• Thursday, November 22 (that’s right, Thanksgiving Day), at Fumbally Café in Dublin! (yes, Dublin, Ireland, not Dublin, Ohio!). Info.
  • Friday November 30, early in the morning, at the Roadhouse (we’ll serve Zingerman’s Coffee Company’s Holiday Blend). Info.
  • Wednesday evening December 5 at ZingTrain. Info.

Corporate Rebels Guest Blogger: Ari Weinzweig

Thursday, September 8th, 2016

ariHiya! Our friends at Corporate Rebels invited Ari to join them as a guest blogger recently. Ari shares his thoughts about good work versus bad work from Part 2 of our leadership series, and shares one of his favorite quotes from author and writing inspiration Brenda Ueland:

You have talent, are original, and have something important to say.

It is good to work. Work with love and like it when you do it.

It is a privilege to get to do this.

Be Bold, Be Free, Be Truthful.

Check it out!


The “Secret” Pamphlets Are Here!

Tuesday, December 30th, 2014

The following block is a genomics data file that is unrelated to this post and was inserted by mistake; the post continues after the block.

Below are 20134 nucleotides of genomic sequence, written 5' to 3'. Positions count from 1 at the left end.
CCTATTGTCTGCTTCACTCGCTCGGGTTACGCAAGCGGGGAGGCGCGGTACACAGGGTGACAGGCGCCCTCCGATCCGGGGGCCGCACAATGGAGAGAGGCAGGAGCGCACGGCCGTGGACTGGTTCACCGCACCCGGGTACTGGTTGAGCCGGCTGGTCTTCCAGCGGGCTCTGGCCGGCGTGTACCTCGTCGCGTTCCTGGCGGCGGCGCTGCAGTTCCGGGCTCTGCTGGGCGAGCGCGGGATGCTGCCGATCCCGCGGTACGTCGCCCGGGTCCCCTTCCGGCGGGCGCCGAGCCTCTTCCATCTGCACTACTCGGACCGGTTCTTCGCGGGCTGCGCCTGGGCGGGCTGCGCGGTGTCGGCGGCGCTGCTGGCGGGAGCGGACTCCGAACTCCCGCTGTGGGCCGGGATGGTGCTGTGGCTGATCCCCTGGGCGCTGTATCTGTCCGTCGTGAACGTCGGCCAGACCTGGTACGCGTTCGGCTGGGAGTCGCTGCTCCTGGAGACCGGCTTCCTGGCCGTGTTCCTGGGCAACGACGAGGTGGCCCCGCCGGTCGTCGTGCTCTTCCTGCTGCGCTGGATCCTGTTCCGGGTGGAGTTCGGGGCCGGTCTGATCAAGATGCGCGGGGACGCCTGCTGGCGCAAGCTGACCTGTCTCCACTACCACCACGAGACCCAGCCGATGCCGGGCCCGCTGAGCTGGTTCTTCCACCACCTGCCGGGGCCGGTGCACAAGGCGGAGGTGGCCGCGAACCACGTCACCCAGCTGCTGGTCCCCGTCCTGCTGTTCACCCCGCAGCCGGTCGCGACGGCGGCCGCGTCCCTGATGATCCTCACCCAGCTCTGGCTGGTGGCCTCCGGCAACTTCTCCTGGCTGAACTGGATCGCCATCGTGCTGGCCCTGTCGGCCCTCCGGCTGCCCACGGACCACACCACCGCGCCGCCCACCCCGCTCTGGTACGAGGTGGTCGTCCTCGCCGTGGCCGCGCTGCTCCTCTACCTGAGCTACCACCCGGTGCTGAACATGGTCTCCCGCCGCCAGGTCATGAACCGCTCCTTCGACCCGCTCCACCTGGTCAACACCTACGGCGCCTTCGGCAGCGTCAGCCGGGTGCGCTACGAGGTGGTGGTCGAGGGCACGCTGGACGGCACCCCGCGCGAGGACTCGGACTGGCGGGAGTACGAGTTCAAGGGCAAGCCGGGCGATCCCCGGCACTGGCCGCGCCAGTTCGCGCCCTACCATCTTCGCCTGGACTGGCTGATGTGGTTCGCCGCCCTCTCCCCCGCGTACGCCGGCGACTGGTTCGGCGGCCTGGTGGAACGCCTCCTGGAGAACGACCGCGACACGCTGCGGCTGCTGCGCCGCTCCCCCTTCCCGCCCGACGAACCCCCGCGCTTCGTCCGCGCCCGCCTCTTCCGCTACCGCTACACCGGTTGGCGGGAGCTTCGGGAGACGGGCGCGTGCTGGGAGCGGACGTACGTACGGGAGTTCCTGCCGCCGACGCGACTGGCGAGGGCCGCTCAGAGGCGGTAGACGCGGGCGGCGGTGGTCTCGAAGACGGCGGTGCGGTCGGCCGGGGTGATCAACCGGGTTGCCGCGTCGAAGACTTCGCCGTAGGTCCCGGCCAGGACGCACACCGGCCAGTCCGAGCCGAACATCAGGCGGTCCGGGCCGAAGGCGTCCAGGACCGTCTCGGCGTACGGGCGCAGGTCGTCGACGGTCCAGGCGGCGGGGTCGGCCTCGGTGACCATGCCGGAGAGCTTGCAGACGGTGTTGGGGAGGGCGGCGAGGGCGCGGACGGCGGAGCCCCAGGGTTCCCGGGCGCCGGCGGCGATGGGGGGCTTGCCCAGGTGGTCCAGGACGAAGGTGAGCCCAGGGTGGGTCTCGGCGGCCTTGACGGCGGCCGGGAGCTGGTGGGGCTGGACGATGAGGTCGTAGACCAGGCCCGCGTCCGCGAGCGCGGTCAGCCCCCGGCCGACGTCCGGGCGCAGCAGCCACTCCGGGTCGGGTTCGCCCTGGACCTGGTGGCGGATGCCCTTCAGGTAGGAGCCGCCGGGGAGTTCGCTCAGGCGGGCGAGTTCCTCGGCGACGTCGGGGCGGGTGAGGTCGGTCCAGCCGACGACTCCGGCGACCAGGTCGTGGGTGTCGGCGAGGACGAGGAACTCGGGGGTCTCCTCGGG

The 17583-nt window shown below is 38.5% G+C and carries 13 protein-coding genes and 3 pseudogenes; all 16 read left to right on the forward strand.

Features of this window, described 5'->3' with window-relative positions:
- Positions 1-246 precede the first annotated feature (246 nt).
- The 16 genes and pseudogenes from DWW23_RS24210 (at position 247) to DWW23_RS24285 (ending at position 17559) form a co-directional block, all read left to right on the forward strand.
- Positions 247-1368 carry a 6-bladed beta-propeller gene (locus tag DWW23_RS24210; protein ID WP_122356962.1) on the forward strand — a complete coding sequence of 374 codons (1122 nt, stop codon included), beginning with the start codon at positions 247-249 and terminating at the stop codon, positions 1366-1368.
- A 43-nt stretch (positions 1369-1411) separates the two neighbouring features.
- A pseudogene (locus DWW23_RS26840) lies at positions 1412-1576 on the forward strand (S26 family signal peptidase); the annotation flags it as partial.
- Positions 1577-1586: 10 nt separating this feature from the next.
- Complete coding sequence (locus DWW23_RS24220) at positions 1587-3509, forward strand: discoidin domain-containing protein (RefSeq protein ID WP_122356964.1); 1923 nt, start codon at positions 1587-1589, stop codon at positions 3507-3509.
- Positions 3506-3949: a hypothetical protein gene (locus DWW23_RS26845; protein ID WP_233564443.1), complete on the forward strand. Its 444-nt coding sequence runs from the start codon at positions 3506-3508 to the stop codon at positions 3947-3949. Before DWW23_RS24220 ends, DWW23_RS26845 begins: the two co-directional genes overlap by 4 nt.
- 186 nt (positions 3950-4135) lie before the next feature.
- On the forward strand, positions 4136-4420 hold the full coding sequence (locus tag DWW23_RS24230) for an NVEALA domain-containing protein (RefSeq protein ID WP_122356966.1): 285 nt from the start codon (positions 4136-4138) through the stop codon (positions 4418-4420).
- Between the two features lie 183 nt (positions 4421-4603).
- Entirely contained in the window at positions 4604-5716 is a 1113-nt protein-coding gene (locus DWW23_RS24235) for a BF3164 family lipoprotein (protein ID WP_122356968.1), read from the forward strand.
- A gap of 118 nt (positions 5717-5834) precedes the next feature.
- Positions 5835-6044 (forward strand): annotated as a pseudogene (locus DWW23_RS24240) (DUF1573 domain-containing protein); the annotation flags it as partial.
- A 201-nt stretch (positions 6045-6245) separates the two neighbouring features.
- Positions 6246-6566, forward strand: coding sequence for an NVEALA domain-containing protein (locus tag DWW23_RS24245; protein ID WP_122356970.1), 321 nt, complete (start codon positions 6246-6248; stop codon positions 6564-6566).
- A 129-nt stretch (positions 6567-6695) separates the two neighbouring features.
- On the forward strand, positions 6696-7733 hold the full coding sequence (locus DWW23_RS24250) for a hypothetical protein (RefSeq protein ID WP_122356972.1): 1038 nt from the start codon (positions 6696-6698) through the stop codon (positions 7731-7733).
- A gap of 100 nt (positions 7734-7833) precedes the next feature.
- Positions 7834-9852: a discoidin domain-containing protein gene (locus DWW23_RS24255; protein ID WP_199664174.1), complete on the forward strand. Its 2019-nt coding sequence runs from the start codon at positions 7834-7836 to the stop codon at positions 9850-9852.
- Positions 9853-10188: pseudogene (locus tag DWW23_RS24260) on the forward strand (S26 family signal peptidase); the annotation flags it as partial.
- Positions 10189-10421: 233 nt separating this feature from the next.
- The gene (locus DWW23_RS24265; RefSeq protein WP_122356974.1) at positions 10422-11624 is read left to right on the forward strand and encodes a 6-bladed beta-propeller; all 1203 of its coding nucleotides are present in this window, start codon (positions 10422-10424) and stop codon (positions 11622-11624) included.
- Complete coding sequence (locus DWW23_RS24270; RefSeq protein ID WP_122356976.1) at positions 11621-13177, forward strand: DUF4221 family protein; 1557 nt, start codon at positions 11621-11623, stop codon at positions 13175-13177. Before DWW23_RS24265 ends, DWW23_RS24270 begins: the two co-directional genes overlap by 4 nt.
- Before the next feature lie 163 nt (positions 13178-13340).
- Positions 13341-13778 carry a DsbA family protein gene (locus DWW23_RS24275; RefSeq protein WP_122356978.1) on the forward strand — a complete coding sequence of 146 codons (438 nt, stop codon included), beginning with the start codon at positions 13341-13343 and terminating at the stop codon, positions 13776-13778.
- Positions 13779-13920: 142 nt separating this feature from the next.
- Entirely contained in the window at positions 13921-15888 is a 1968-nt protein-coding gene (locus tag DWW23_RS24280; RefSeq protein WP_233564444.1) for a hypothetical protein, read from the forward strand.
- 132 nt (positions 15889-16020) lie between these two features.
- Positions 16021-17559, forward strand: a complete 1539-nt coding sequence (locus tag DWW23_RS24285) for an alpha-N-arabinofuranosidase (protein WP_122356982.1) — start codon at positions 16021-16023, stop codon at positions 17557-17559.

photo 1 (4)The first anarchist pamphlet that I held came to me in a protective sleeve—modern airtight cello shelter for the pages within. Ari had brought it in for me to see. He was thrilled to be sharing an experience such as this. His enthusiasm was palpable. He handled it with care: “Are your hands clean? Better wash them to be sure…” There was a simple title pressed into the cover page—a fragile fold of blue paper, age-worn at the edges. Made before Roosevelt took up a public voice for the common man. I carefully opened the cover and saw a hand-laid image on the first page. I continued a giddy awe-filled journey through the pages of letter-pressed type and carved and stamped pictures. The time it took to create one page was certainly not the point and scroll and click of today’s modern publications. This pamphlet carried with it a message of time and care and belief in creating something that could be felt on a spiritual level of appreciation. Not only for the message, but how it travels to the reader. We’ve had these pamphlets in mind as we work to create those that we bring to you through Zingerman’s Press. Each one will be a little different, and each one will have spent some time in our hands before they make it to yours. Enjoy! Jenny